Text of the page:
Published: Sun, March 17, 2019
World Media | By Cesar Oliver

Grieving families given earth from Ethiopian crash site

Grieving families given earth from Ethiopian crash site

Papers given to the families at the Skylight Hotel on Saturday said death certificates would be issued within two weeks, and an initial payment made to cover immediate expenses.

Nations around the world, including an initially reluctant United States, have suspended 737 MAX models in operation.

However, there have been reports from pilots that the system tip the aircraft's nose downwards within minutes of take-off, forcing them to step in to stop the plane from dropping. That flight crashed into the Java Sea off Indonesia in October, killing 189 people. The BEA also said work resumed on the flight's data recorders. All 157 people from 35 countries who were on board were killed.

The airlines weren't able to produce reports of bodies because the passengers remains have been charred due a fire during the crash.

"The president reiterated his sorrow over the loss of life and underscored America's commitment to work with the government of Ethiopia - a longstanding partner and friend of the United States - and global civil aviation authorities to determine the cause of the crash", the White House said in a statement. "We are making all the necessary efforts to identify the cause of the accident", Ethiopian Minister of Transport Dagmawit Moges told reporters in Addis Ababa.

In Paris, investigators started studying the cockpit voice recorder of the crashed Ethiopian Airlines jet Saturday, grieving family members were given sacks of dirt to bury in place of the remains of their loved ones. They mentioned changes in the flight-control software, indicating that Boeing was already at work on a solution.

However, Boeing said, in a statement, that it expects the US Federal Aviation Administration (FAA) to approve design changes to the planes' software "no later than April 2019".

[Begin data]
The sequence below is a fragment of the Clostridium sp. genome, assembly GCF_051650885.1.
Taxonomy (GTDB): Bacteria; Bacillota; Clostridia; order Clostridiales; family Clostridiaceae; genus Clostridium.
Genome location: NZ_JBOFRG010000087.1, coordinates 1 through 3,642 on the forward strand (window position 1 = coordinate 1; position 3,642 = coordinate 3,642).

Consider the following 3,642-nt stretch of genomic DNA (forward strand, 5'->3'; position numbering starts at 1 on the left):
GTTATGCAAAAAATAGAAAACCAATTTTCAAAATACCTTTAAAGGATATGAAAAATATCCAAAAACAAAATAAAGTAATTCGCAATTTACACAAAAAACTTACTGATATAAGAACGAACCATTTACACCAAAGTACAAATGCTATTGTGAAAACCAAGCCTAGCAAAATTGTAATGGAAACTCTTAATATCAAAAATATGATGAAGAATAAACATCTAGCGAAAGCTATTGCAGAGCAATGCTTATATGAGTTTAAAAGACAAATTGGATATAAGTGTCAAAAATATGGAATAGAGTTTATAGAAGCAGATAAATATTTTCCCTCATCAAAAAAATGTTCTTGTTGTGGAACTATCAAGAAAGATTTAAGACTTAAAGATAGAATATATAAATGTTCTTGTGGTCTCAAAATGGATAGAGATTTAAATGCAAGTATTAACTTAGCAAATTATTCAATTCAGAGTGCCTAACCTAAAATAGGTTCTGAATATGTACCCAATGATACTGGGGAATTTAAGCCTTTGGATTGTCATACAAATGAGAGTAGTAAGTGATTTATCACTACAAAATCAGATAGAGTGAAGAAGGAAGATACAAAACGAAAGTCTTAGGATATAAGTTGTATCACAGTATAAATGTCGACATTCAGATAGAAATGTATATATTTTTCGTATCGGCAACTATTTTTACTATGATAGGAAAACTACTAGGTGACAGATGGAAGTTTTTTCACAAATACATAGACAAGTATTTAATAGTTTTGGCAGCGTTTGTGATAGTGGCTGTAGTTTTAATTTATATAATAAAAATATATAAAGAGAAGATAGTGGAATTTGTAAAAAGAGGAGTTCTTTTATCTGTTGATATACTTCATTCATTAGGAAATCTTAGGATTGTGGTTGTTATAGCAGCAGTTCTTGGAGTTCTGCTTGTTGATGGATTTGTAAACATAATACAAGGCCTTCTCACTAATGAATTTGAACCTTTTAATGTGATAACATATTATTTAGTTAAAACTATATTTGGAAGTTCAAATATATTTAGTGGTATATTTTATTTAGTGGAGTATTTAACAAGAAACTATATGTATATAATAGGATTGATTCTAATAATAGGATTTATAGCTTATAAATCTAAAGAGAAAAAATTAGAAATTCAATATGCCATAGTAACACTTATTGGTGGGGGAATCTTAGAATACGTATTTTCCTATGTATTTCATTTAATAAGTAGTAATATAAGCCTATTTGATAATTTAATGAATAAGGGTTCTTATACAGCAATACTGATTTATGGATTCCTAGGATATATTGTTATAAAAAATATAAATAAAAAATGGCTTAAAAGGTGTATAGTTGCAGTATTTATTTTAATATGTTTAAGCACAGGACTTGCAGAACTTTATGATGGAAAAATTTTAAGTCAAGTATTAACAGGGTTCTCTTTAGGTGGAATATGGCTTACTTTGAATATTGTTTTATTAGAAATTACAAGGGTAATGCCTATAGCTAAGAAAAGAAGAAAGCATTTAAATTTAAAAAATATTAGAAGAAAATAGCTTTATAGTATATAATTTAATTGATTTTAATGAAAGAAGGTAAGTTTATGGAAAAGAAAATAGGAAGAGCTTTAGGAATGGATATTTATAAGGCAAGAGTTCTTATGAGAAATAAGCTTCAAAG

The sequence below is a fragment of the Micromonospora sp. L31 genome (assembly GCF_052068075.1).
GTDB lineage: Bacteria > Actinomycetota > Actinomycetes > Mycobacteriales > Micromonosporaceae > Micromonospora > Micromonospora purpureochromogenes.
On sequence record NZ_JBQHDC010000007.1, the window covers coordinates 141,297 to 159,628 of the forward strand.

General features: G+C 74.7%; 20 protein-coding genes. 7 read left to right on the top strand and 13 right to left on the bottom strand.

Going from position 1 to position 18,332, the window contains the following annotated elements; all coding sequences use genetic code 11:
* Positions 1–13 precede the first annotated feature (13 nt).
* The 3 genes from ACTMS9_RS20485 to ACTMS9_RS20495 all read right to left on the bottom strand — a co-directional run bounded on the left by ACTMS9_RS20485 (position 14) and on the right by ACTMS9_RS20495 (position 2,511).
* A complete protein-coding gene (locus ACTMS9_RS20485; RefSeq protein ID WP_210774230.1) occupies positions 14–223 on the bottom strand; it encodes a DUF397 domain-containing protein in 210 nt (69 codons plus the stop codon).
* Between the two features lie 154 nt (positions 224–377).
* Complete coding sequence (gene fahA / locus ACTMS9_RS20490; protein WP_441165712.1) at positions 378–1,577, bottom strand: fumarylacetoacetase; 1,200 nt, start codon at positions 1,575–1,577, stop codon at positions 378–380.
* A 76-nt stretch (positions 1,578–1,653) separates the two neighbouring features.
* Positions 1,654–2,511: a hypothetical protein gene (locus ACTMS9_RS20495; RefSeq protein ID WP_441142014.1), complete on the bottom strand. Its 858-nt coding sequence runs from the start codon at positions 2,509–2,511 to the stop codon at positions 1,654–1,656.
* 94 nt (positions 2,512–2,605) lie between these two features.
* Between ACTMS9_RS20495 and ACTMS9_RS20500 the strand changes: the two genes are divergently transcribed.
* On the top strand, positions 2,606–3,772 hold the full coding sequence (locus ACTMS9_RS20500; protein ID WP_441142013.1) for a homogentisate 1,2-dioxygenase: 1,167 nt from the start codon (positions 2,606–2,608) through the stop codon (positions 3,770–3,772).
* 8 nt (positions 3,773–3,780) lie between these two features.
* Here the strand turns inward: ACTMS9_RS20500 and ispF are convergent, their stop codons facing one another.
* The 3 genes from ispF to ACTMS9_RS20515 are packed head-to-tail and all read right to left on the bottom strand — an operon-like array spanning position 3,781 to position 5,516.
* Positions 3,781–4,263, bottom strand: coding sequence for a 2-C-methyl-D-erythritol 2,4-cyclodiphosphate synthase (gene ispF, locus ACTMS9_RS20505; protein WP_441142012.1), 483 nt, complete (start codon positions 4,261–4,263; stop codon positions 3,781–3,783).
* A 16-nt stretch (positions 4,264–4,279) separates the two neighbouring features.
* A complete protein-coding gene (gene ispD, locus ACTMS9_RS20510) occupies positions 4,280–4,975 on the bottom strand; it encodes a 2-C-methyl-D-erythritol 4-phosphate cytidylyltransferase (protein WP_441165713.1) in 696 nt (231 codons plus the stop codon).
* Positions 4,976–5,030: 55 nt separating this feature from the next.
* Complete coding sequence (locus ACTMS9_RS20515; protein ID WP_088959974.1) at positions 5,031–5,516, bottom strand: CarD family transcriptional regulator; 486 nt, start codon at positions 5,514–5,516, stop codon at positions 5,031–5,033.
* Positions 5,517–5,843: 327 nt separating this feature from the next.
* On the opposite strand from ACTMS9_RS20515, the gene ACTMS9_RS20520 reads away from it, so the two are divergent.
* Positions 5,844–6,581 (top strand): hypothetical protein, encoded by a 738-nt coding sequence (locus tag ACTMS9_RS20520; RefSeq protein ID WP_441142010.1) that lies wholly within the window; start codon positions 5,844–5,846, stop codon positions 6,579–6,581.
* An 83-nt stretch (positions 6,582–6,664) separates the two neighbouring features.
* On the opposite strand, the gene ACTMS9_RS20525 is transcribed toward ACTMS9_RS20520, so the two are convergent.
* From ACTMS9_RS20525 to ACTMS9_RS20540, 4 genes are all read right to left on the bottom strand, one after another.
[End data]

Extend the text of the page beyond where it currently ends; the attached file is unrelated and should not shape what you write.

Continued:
The model is relatively new - only 371 such planes were flying - but another almost 5,000 are on order, meaning the financial implications are huge. Engineers are making changes to the system created to prevent an aerodynamic stall if sensors detect that the jet's nose is pointed too high and its speed is too slow. And then yesterday Ethiopian Airlines officials called us to a meeting but they don't have anything to say.

In the Lion Air crash, investigators are examining the behaviour of a new anti-stall system installed on the 737 MAX that led to the plane gaining and losing altitude as the pilots fought for control against the automated system.

Helane Becker, an airlines analyst with the Cowen Research financial services company said if the planes are grounded for a long time, ticket prices could rise because there will be fewer seats for sale if demand remains steady. Associated Press writers Isabel DeBre in Jerusalem, Dave Koenig in Houston and Tom Krisher in Detroit and video journalists Josphat Kasire and Desmond Tiro contributed.

Like this: